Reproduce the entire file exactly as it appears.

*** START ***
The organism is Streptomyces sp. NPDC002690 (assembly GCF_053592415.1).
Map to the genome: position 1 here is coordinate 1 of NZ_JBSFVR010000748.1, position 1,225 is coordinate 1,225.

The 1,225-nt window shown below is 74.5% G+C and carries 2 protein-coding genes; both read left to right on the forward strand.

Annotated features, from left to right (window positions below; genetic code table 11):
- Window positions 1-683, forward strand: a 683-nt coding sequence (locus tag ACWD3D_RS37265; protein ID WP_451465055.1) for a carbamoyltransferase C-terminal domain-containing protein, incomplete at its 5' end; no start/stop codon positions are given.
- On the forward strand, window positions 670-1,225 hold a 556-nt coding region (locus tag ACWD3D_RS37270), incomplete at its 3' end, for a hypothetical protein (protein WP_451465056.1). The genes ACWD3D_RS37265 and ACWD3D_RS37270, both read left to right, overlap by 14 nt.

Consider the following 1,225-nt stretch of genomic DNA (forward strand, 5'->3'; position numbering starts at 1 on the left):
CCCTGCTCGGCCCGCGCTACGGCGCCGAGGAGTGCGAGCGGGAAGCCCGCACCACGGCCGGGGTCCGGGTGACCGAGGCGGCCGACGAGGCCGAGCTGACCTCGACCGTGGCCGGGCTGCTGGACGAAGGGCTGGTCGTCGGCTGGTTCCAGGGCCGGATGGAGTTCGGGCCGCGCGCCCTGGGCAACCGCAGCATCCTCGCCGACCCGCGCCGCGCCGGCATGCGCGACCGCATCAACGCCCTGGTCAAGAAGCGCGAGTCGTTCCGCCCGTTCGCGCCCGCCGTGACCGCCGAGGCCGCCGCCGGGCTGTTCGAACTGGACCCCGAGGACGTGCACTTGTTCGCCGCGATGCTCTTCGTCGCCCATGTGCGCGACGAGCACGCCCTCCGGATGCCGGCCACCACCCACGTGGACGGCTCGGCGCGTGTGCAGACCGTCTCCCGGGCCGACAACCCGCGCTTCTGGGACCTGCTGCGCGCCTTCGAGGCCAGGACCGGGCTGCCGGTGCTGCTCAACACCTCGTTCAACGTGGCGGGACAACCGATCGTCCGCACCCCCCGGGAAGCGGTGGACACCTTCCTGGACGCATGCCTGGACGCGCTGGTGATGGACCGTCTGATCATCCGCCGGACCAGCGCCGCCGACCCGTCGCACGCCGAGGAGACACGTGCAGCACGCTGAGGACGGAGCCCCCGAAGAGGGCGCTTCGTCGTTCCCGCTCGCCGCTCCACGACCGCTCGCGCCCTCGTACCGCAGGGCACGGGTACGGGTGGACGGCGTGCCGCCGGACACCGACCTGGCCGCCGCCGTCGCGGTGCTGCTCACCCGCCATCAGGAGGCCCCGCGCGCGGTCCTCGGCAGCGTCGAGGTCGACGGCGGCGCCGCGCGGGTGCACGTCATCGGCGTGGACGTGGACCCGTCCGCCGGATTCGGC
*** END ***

The organism is Streptomyces sp. NPDC002690 (assembly GCF_053592415.1).
Map to the genome: position 1 here is coordinate 1 of NZ_JBSFVR010000748.1, position 1,225 is coordinate 1,225.

The 1,225-nt window shown below is 74.5% G+C and carries 2 protein-coding genes; both read left to right on the forward strand.

Annotated features, from left to right (window positions below; genetic code table 11):
- Window positions 1-683, forward strand: a 683-nt coding sequence (locus tag ACWD3D_RS37265; protein ID WP_451465055.1) for a carbamoyltransferase C-terminal domain-containing protein, incomplete at its 5' end; no start/stop codon positions are given.
- On the forward strand, window positions 670-1,225 hold a 556-nt coding region (locus tag ACWD3D_RS37270), incomplete at its 3' end, for a hypothetical protein (protein WP_451465056.1). The genes ACWD3D_RS37265 and ACWD3D_RS37270, both read left to right, overlap by 14 nt.

Consider the following 1,225-nt stretch of genomic DNA (forward strand, 5'->3'; position numbering starts at 1 on the left):
CCCTGCTCGGCCCGCGCTACGGCGCCGAGGAGTGCGAGCGGGAAGCCCGCACCACGGCCGGGGTCCGGGTGACCGAGGCGGCCGACGAGGCCGAGCTGACCTCGACCGTGGCCGGGCTGCTGGACGAAGGGCTGGTCGTCGGCTGGTTCCAGGGCCGGATGGAGTTCGGGCCGCGCGCCCTGGGCAACCGCAGCATCCTCGCCGACCCGCGCCGCGCCGGCATGCGCGACCGCATCAACGCCCTGGTCAAGAAGCGCGAGTCGTTCCGCCCGTTCGCGCCCGCCGTGACCGCCGAGGCCGCCGCCGGGCTGTTCGAACTGGACCCCGAGGACGTGCACTTGTTCGCCGCGATGCTCTTCGTCGCCCATGTGCGCGACGAGCACGCCCTCCGGATGCCGGCCACCACCCACGTGGACGGCTCGGCGCGTGTGCAGACCGTCTCCCGGGCCGACAACCCGCGCTTCTGGGACCTGCTGCGCGCCTTCGAGGCCAGGACCGGGCTGCCGGTGCTGCTCAACACCTCGTTCAACGTGGCGGGACAACCGATCGTCCGCACCCCCCGGGAAGCGGTGGACACCTTCCTGGACGCATGCCTGGACGCGCTGGTGATGGACCGTCTGATCATCCGCCGGACCAGCGCCGCCGACCCGTCGCACGCCGAGGAGACACGTGCAGCACGCTGAGGACGGAGCCCCCGAAGAGGGCGCTTCGTCGTTCCCGCTCGCCGCTCCACGACCGCTCGCGCCCTCGTACCGCAGGGCACGGGTACGGGTGGACGGCGTGCCGCCGGACACCGACCTGGCCGCCGCCGTCGCGGTGCTGCTCACCCGCCATCAGGAGGCCCCGCGCGCGGTCCTCGGCAGCGTCGAGGTCGACGGCGGCGCCGCGCGGGTGCACGTCATCGGCGTGGACGTGGACCCGTCCGCCGGATTCGGC